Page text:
“Anti-vax” doctor’s disciplinary inquiry gets underway

Shankara Chetty is accused of failing to act in the best interests of patients

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The HPCSA is conducting a disciplinary hearing into a doctor who falsely claimed that Covid vaccines were a deliberate mass poisoning designed to kill people. Illustration by Lisa Nelson

  • Professor Francois Venter lodged a complaint against Dr Shankara Chetty with the Health Profession Council.
  • Chetty is accused of using unproven remedies to treat Covid and making false claims about Covid vaccines.
  • The hearing began this week.

The disciplinary hearing against “anti-vax” doctor Shankara Chetty got underway in Durban this week, after changes to the charge sheet were made.

This comes after Chetty asked that the charges be dismissed or revised - or he would approach the high court for relief.

The charges are based on allegations by Francois Venter, a medical professor at Wits University who was at the forefront of Covid research in South Africa. He said Chetty was practicing “pseudo-science” at the height of the pandemic, with Chetty claiming that vaccines made no sense.

Chetty’s argument, in the main, focusses on his right to freedom of expression and claims that expressing a view is not a violation of the ethical guidelines of the Health Professions Council of South Africa (HPCSA).

His lawyers argued that the charges should have been dropped. Instead, the disciplinary committee ordered that they be amended.

The revised charge sheet contains four charges of unprofessional conduct.

They include that he contravened norms and standards by using unproven and unrecommended health technologies, namely Chetty’s “8th day” protocol, and that he failed to act in the best interests of patients by prescribing ivermectin, corticosteroids, and hydroxychloroquine for Covid, which were not approved by the South African Health Products Regulatory Council for this purpose.

He is also charged with casting aspersions on expert health care professionals who were authorised to provide advice and develop protocols, by stating that they engineered protocols in hospitals to “cause death and damage” to Covid patients.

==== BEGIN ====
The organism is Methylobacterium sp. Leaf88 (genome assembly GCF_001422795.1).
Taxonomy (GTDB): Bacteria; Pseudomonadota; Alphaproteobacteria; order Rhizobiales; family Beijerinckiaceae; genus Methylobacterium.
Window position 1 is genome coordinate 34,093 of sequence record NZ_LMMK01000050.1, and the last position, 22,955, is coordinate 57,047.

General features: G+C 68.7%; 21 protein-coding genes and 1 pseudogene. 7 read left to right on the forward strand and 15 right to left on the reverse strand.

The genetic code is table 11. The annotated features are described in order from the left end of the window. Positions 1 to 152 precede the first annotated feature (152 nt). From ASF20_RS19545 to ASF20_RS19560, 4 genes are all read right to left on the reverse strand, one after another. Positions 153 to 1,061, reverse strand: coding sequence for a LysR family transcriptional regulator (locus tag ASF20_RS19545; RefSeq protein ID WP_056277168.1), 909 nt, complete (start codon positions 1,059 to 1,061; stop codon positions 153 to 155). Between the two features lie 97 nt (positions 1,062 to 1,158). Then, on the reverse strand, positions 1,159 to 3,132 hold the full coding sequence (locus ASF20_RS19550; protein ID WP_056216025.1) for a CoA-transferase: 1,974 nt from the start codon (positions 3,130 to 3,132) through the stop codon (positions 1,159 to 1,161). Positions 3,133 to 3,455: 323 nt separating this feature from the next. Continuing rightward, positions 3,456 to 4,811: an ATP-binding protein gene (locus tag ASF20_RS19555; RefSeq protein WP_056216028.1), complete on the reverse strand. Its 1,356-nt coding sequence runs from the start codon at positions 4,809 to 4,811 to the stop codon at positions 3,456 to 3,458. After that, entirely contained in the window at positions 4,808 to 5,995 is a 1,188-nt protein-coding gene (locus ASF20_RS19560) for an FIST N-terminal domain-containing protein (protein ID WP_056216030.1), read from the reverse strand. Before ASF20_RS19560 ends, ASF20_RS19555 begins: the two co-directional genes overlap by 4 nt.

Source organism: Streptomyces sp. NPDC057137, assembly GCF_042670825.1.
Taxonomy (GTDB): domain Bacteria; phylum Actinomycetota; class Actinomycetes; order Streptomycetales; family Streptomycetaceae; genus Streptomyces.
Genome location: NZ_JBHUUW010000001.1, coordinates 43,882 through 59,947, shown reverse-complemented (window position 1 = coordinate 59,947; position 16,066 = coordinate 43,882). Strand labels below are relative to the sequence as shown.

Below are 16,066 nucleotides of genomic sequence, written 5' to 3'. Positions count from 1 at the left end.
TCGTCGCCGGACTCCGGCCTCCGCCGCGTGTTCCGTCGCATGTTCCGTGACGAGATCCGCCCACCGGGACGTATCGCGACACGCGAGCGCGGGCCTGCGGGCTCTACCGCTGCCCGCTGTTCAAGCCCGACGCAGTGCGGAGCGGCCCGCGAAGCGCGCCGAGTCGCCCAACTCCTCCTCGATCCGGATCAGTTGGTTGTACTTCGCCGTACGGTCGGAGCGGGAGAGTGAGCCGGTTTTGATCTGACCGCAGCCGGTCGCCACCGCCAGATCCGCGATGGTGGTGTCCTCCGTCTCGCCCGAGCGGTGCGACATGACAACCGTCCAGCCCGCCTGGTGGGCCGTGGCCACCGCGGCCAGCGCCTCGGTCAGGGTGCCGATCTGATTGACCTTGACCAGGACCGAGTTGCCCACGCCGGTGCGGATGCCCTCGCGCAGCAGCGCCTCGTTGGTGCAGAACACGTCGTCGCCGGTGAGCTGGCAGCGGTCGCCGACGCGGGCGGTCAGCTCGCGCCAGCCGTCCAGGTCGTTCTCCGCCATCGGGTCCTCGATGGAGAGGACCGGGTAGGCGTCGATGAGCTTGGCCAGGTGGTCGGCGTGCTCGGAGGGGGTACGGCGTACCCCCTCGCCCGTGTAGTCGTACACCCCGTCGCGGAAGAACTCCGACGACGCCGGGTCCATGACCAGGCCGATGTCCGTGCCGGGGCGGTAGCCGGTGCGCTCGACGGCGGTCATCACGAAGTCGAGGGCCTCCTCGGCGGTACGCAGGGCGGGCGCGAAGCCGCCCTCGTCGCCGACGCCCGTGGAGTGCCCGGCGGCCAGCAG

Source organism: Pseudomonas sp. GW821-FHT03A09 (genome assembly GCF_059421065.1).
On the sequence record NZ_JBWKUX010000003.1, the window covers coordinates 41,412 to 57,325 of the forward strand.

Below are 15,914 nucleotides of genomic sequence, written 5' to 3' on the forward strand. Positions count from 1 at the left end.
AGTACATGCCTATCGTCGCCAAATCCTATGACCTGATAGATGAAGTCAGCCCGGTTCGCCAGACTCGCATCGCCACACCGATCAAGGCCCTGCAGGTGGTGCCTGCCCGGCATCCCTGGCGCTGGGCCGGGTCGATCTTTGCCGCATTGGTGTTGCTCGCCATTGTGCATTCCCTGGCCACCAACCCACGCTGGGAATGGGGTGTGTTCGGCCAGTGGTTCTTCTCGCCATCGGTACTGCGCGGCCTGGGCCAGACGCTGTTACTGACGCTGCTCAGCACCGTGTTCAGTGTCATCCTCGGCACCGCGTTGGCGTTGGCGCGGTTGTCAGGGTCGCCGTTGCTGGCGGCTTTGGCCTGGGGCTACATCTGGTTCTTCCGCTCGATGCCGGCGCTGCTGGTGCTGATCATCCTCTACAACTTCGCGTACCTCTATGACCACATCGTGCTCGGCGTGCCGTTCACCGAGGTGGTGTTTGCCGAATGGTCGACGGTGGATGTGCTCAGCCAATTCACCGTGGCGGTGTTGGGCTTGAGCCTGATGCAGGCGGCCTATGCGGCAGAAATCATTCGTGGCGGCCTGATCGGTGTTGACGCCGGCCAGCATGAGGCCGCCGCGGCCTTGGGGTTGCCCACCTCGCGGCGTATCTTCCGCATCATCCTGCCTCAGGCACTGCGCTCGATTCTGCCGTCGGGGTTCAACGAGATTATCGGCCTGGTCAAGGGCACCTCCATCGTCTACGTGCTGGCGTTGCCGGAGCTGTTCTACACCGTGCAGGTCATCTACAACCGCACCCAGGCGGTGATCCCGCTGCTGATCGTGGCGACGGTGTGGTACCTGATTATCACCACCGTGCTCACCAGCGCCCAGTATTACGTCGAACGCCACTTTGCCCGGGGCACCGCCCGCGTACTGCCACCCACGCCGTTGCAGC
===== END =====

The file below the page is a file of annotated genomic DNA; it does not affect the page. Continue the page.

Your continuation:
The final, and fourth charge, is based on allegations that he “mischaracterised the cause and identification of the Covid illness, spike proteins and the toxicity of the virus”, which was not in line with the tenets of science.

In his complaint to the HPCSA, Venter said Chetty had made unprecedented claims in a video regarding the toxicity of Covid vaccines and that they were a “deliberate mass poisoning and planned to kill billions”.

He said Chetty, on his own website, had also made “outlandish physiological claims” which undermined the most basic tenets of accepted science about the vaccines, and advocated outpatient remedies of his own.

He said the video and the website “were more than enough evidence of gross misrepresentation of the vaccine programme: anybody watching would be justified in being severely alarmed at the prospect of mass poisoning”.

Chetty’s narrative, Venter said, went against the Department of Health, local experts, and international guidelines.

“This level of pseudo-science within the profession needs to be firmly and quickly clamped down on. The HPCSA must do its duty in protecting the public and discipline Chetty.”

In his written response, Chetty said the video was taken at a three-day Caribbean Summit held by the World Council for Health, which brought together experts in various fields to share opinions and insights on the pandemic. (Wikipedia describes the World Council for Health as a pseudo-medical organisation dedicated to spreading misinformation to discourage COVID-19 vaccination and promoting fake COVID-19 treatments.)

The summit was not open to the general public and was a behind-closed-doors robust discussion.

Chetty said he did not consent to any recording being shared with the public.

He said he was not an “anti-vaxxer” but he was of the view that the vaccine technology had been rushed to market, with poor safety surveillance by clinical trials, and with a disregard for informed consent and individual choice.

In a written response, Venter said Chetty’s right to freedom of speech did not absolve him of his ethical duties.

This included not posting opinions on the professional reputations of their colleagues on social media “lest the public lose faith in the healthcare profession”.

Chetty is expected to plead not guilty to all the charges. According to the minutes of a pre-inquiry conference, both the HPCSA and Chetty intend to call expert witnesses.

TOPICS:  Covid-19 Health

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